Some 40,000 UK hospitality businesses risk being shunned by customers due to low food hygiene scores, it has been claimed.
Research from insurer NFU Mutual reveals food hygiene is higher in the public consciousness than ever, with 69% of people now actively checking food hygiene ratings before they spend.
Additionally, 34% of people would turn away from a restaurant at spotting a rating of three or below, which currently applies to more than 40,000 hospitality businesses in England, Wales and Northern Ireland.
The study also found that restaurants rated 3 and below could already be losing more than half of their possible takings, as the public are willing to spend on average £8 more (nearly double) on a meal at a restaurant rated 5 (£17.31 vs. £8.97).
Public awareness of food-related illnesses is running extremely high.
90% of consumers were aware of salmonella being an issue for food producers, 86% recognising E. coli, 68% recognising listeria and norovirus being the fourth most recognised at 44%.
Only 6% of respondents failed to identify any illnesses at all.
NFU Mutual research found that takeaways and sandwich shops are the most likely to have their ratings checked ahead of a visit, with 55% of customers saying they actively look up takeaway hygiene scores.
Restaurant scores are the next most closely observed, with 54% of customers checking for them, followed by cafes (43%) and pubs (37%).
The public’s concerns are reinforced by FSA findings this week that suggest two thirds of foodborne noroviruses are linked to eating out and takeaways.
It also reports that takeaways and sandwich shops have the worst hygiene ratings across the hospitality sector, with only 50% having a score of 5 and 27% awarded a score of 3 or below.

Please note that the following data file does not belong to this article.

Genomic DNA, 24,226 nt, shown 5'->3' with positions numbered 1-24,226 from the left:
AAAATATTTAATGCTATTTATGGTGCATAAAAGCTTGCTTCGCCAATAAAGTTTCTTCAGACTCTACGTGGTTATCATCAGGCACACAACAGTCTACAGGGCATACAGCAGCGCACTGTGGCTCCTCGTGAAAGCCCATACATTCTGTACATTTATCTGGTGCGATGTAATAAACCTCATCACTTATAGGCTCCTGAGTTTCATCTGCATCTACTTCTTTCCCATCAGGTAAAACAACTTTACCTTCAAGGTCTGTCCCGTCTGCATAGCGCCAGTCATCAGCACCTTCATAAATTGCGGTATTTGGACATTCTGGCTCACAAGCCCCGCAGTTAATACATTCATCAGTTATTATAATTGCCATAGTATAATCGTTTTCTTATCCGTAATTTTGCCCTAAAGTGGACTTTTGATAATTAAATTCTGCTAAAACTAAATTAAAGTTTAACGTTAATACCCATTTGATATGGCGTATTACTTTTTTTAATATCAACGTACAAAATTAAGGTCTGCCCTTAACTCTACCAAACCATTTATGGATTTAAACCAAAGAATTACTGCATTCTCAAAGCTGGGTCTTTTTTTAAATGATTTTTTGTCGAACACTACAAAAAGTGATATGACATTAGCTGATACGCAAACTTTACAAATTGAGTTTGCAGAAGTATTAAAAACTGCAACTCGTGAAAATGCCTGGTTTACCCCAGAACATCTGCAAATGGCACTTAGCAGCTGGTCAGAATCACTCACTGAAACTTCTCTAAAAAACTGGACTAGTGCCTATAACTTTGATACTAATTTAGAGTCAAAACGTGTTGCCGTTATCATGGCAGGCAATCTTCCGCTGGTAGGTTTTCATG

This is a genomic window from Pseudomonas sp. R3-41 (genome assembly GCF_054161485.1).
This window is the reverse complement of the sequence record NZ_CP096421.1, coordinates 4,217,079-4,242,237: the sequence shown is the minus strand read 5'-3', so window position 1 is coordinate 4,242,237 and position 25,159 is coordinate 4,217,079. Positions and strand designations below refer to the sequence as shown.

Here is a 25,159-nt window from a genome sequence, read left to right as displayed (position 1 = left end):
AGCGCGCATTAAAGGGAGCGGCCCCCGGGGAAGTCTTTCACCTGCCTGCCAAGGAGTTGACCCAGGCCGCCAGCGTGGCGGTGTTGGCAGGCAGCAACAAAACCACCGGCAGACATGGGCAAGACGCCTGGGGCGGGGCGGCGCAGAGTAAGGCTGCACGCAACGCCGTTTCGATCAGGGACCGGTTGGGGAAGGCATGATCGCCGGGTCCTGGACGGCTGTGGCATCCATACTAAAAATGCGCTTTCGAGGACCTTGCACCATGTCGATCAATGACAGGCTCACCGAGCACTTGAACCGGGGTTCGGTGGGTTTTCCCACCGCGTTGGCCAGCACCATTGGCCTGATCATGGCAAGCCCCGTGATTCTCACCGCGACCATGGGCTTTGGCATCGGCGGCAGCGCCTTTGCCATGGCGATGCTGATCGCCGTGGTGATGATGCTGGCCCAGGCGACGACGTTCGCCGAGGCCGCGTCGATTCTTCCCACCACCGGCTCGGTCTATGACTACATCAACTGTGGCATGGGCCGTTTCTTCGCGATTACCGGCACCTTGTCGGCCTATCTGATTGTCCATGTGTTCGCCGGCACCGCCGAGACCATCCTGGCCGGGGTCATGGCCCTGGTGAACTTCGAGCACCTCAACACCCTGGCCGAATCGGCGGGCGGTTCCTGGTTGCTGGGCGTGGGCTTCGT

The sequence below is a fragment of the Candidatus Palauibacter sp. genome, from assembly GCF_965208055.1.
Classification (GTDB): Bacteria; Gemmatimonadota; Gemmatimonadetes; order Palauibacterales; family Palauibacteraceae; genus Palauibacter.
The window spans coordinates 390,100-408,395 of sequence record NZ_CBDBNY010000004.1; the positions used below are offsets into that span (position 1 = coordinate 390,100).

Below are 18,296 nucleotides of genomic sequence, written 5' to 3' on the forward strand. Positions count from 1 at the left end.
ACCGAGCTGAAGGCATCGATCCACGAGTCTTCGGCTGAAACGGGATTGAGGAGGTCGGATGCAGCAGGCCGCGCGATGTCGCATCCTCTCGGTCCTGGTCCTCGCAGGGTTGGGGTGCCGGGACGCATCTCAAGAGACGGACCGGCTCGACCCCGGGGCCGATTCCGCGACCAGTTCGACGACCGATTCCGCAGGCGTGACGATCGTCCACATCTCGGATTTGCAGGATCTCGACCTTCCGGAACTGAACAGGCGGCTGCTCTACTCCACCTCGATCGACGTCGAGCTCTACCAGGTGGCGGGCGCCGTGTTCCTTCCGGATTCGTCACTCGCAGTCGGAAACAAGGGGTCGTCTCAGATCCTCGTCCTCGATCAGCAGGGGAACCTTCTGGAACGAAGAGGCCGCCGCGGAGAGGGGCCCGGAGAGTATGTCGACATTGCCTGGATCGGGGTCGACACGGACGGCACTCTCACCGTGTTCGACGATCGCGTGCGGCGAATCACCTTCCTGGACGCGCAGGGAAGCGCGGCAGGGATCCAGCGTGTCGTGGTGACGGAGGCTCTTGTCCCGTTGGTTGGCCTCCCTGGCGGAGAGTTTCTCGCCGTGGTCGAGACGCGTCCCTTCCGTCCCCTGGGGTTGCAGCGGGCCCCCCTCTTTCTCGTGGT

Darren Seward, hospitality and food and drink manufacturing specialist at NFU Mutual, said: “Judged by the court of public opinion, even the smallest lapse in hygiene standards can make or break a reputation overnight, so it’s crucial that businesses don’t get complacent about food hygiene.
“Our research shows that consumers are already seeking scores out for themselves and turning away as a result. With a clear link between hygiene ratings and financial performance, the 40,000 hospitality businesses with a rating of 3 and below should prioritise hygiene now, or risk losing up to a third of their custom.”
The National Audit Office announced that Local Authority spending on food hygiene fell by an estimated 19% between 2012/13 and 2017/18 because of funding pressures.
Mr Seward continued: “There are concerns across the UK about the consistency of local authority inspections and cuts have put even more pressure on both the regulator and businesses. The number of checks taking place has decreased as a result, potentially making re-inspections harder to organise. We’d encourage businesses to do everything they can to get their hygiene ratings right first time.”
The FSA has paused aspects of its Regulating Our Future programme due to Brexit, which has resulted in delaying mandatory display of hygiene stickers in England.
While the plans have not progressed, NFU Mutual’s research shows that public support for the scheme has grown, with 91% in favour of the rule in 2019 compared with 88% in 2017.
Wales and Northern Ireland have already been subscribed to mandatory display of food hygiene ratings schemes for a number of years with positive impacts reported by the FSA on improving standards.
Mr Seward added: “A law for compulsory display of ratings could be a game changer for the hospitality industry, helping consumers to make informed decisions and also helping the very good businesses that are prioritising hygiene to stand out from the crowd.”